What factors contemporaneous observers attributed the rise and fall of the Muslim empires? which factors made them successful, which factors weakened empires? Discuss overall strengths and weaknesses additional documents to help access rise and fall of Ottomans, Safavids, Mughals? Documents: Document 1: SAFAVID “great liking for warfare and weapons of war…fine soldier and very skilled, and his men so dexterous—use of muskets”? ”realm extended and soldiers receive pay all year” ?
Paul Simon, missionary to Safavid Court of Shah Abbas The Great in the city of Isfaha, 1605—visitor to Safavid court, therefore perhaps biased in treatment of soldiers and men? court has only the best of the best. Plus biased towards Europe, therefore men are “little behind our men in Europe. ” ? success of the empire was its treatment of the recruited slave youth into the army and bureaucracy? backbone of army and loyal to Abbas I. Document 2: MUGHAL Revenues collected “3,960.
AP World Essay Example
3 million dams” while expenditures were “3784. 2 million dams”, a good “187. 4” on the imperial household itself, another 359 for the central military establishment and an astounding 3237. 8 on the imperial nobility. ? most of the population in India lived in poverty, the splendor of the regime mostly the Mughal nobility. ?Bureaucracy and army grown bloated and corrupt, peasants and urban workers have lower living standards? warfare (Aurangzeb) and elaborate architecture (shah Jahan) cost empire against Invaders.
Document 3: OTTOMAN “considers each case on its own merits”—“no distinction is attached to birth among the Turks”? ”honors, high posts and judgeships are the rewards of great ability and good service”: meritocracy in Suleiman the Magnificent’s court: Ottoman Empire has freedom of religion, prevents rebellions from conquered territories. Many advisors to the Sultan, religious scholars, legal experts, dhimmis (people of the book)? underneath ruling class also existed a sizeable merchant and artisan class? however Busbecq, the Hapsburg Ambassador visited the Ottomans during their “golden age”, and Suleiman himself killed his own son when he was afraid of a conspiracy (perhaps very good at hiding corruption? fall of empire increase when Ottoman bureaucracy grows corrupt anyway Document 4: MUGHAL “spend much time in the Hall of Worship in the company of learned men and sheiks…Sufi’s obscenities…learned monks from Europe…Christianity…religion of [Zoroaster], yogis”–> written by opponent of religious policies, therefore biased in Akbar’s openness to religion and could have dramatized his meetings with different religions.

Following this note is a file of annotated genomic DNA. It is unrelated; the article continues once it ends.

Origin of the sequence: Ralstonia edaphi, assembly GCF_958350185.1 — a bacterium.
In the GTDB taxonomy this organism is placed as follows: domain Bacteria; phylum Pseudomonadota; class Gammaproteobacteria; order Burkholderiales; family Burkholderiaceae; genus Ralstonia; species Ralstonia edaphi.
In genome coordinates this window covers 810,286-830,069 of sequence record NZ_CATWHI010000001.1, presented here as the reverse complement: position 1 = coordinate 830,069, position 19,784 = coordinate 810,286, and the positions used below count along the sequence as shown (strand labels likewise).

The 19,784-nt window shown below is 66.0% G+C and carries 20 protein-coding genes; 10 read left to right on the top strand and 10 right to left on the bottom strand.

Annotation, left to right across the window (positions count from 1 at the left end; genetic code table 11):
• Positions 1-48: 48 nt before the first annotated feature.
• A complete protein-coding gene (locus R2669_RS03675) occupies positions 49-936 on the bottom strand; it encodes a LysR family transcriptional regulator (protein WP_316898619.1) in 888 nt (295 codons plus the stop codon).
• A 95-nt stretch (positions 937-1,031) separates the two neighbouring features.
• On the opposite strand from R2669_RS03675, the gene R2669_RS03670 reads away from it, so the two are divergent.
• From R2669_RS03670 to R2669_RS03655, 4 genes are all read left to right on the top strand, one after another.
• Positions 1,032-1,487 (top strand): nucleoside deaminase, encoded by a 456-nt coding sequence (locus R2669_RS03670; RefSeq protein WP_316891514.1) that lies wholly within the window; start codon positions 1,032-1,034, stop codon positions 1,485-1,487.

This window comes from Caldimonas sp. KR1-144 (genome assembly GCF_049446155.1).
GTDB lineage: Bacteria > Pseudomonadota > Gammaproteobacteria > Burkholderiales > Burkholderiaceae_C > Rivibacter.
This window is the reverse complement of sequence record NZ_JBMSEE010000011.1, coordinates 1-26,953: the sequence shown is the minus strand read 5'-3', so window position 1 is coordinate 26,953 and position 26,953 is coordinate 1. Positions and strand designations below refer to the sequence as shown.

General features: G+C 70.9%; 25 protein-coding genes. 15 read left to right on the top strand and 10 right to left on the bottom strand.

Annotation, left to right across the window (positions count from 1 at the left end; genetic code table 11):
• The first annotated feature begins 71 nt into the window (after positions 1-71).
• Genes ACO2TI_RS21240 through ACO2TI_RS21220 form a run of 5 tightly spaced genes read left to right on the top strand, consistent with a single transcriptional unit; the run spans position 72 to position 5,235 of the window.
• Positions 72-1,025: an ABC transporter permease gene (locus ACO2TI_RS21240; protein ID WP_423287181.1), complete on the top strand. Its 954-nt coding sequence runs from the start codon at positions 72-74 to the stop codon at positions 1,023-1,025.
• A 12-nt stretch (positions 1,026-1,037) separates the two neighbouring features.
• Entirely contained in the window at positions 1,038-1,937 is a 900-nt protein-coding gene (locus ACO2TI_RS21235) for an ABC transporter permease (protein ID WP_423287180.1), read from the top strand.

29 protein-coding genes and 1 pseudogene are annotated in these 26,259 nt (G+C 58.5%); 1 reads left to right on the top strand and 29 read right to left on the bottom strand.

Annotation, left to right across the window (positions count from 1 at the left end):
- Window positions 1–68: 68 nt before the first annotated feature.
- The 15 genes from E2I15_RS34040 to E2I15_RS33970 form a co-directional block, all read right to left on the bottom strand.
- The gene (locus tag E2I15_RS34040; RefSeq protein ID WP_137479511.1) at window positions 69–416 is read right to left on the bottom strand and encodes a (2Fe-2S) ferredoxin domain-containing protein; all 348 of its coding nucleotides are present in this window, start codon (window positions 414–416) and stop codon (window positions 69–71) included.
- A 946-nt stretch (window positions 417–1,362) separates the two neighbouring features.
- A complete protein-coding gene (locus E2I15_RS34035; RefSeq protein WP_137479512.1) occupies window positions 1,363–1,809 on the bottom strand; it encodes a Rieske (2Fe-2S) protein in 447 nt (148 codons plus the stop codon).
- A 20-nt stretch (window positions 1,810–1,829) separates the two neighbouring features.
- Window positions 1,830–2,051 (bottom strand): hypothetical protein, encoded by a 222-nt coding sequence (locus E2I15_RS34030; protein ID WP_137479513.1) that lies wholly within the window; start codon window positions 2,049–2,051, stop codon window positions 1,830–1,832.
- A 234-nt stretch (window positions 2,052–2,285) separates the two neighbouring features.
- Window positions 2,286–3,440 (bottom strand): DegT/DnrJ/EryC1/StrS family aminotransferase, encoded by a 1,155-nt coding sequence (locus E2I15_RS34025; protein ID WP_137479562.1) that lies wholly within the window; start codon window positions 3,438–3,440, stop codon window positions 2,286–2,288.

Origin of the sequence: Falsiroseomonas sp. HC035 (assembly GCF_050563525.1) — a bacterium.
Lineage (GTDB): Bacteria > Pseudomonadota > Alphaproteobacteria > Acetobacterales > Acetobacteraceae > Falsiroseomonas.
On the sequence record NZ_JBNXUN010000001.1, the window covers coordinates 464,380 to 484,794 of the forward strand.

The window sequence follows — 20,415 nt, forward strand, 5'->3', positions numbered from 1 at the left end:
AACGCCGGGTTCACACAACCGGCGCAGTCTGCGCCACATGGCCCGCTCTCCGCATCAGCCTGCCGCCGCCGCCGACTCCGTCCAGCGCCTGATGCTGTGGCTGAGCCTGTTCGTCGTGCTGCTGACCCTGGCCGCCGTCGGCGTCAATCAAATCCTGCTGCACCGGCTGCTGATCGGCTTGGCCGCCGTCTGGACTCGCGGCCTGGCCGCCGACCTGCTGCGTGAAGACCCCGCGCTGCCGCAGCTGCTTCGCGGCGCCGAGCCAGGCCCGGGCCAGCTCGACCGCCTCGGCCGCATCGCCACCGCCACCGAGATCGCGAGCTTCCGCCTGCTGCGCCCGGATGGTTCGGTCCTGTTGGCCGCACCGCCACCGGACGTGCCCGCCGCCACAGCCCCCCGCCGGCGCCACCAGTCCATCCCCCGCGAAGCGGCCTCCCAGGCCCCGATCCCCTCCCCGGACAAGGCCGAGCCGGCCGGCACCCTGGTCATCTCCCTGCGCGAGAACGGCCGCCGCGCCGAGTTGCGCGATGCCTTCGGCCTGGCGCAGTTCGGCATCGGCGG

Akbar fostered tolerance for all religions and wished top remove distinctions between Muslims and Non-Muslims in empire (din I llahi), however by the end of the 16th century, relations between religions worsened, causing conflict that would attribute to the Hindu-Muslim enmity (empire decline) Document 5: MUGHAL “have an authority almost absolute over the peasantry…nothing can be imagined more cruel and oppressive than the manner in which it is exercised” –lived in Ottoman Empire, India, foreign employee of Mughal emperor and French? easily could have been biased and fed-up with the many officials that made peasants and laborers work their lands for the oppressive demands? caused peasant uprisings and flights that resulted in abandonment of cultivated lands that led to social dislocations that further drained the empires resources—contributed to both the fall of the Ottoman and Mughal empire. (for Mughal empire: peasant uprisings and revolts by muslims and hindu princes in the north? growing autonomy of local leaders) Document 6: OTTOMAN “foreign commerce of the Turks is comparatively trifling…